Paul is saying that because of these sins many Corinthians believers are still feeding on “milk” instead of the “solid food” they should be eating. Sadly, even after having experienced the gospel, they are still limited in what they can understand. This is not because of their lack f knowledge or facts, but because they are acting like natural (carnal) men, not as mature believers.

The essence of their problem was a failure to obey God’s biblical standard. When the Bible does not change a believer’s life, his heart gradually loses its sensitivity to receiving God’s Word. The problem is one of rebellion against God’s will, not intellectual ability.

Note this; When the writer of Psalm 119 claimed “I have more understanding than the elders for I obey your precepts” (Psalm 119:100), he meant that

  1. a. The elders were very lazy students of God’s word
  2. b. Obedience to Scripture affects one’s understanding of it.
  3. c. He had received personal revelations from God.
  4. d. The study of God’s Word is not as important as obedience to it.

Now let’s compare the 1Corinthians 3 passage to a parallel text in Hebrews 5:11-14. Again the writer tries to instruct rebellious believers, but he must be content with giving them “milk” rather than “solid food.”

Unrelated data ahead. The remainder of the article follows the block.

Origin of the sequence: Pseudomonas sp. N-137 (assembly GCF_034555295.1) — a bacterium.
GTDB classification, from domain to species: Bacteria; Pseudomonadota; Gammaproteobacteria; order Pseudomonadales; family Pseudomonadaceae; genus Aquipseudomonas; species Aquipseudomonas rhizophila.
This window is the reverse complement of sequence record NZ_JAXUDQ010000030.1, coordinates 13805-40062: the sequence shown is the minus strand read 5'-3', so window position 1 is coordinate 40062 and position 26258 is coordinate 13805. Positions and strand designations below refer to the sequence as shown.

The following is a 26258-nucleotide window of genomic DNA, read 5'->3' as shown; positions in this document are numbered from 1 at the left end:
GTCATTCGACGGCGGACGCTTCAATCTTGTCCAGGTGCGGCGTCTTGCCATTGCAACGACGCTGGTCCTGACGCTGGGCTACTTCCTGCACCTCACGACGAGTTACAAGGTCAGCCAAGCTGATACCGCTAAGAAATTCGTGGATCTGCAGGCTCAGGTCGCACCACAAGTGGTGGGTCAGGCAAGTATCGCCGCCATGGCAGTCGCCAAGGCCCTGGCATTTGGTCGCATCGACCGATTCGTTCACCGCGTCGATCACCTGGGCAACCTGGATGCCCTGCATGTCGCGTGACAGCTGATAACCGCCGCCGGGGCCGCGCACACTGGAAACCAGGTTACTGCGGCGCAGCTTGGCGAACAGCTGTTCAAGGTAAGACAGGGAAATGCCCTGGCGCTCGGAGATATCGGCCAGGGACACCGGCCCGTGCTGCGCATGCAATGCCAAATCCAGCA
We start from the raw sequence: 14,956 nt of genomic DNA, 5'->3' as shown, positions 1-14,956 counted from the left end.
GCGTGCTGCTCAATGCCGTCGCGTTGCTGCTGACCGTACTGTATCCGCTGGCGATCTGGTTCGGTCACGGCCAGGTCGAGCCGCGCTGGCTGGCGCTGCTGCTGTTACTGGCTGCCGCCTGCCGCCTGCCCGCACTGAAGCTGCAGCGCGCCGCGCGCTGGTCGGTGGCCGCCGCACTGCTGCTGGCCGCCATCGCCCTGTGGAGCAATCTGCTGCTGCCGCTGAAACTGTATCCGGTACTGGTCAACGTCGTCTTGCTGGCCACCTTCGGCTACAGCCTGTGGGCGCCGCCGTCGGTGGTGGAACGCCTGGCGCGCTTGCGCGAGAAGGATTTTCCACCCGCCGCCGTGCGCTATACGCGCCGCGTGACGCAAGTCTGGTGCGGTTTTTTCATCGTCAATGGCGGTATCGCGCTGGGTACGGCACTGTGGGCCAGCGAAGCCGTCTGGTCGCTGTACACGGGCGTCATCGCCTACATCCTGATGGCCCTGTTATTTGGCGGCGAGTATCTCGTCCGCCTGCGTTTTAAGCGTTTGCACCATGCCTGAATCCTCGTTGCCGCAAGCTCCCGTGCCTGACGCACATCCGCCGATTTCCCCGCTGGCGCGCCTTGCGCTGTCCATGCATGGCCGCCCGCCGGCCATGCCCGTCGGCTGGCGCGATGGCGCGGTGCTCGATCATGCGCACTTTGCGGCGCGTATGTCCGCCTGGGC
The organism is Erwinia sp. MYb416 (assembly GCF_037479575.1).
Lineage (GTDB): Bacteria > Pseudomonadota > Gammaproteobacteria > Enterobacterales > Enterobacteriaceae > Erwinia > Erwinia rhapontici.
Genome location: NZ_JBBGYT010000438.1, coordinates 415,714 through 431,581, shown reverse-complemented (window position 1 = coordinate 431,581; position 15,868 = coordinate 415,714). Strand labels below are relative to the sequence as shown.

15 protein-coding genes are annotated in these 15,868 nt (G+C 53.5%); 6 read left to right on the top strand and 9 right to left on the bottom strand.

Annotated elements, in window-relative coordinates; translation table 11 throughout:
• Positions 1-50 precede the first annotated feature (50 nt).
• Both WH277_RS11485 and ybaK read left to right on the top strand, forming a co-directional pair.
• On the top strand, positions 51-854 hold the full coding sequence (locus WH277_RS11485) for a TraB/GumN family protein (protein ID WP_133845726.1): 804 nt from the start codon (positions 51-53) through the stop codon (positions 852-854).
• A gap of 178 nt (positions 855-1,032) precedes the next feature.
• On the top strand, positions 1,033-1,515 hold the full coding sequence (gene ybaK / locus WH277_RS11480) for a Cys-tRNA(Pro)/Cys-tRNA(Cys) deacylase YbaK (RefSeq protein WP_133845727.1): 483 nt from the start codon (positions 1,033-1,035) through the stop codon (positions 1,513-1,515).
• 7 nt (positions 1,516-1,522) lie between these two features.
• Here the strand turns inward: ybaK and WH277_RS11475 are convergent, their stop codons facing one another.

We have a lot to say about this, but it’s difficult to convey because you’re a slow learner. In fact, even though you should be instructors by now, you need someone to teach you the fundamentals of God’s word all over again. You require milk rather than solid meals! Anyone who is still a newborn and survives on milk is unfamiliar with the message about righteousness. But solid food is for the mature, who have schooled themselves to discriminate between good and evil by frequent use.

Don’t miss the obvious truth taught in the passage. Those who were slow to learn had not trained themselves to distinguish good from evil. Conversely, those who were exercised in obedience were ready for “solid food: (Radmacher n.d. Cassette 21),

6 According to Hebrews 5:11-14, the readers of the epistle were limited in receiving divine truth because they

  • a) Were new in the faith
  • b) Had never been exposed to sound teaching
  • c) Did not exercise obedience
  • d) Were still unsaved Gentiles.

7 Are you struggling with obedience in a particular area of your life? If yes do not commit this to God, what effect might this disobedience have on your Bible study? (Complete the following phrase by choosing. SEVERAL answers). “Disobedience to a teaching of the Bible in one area will tend to cause me to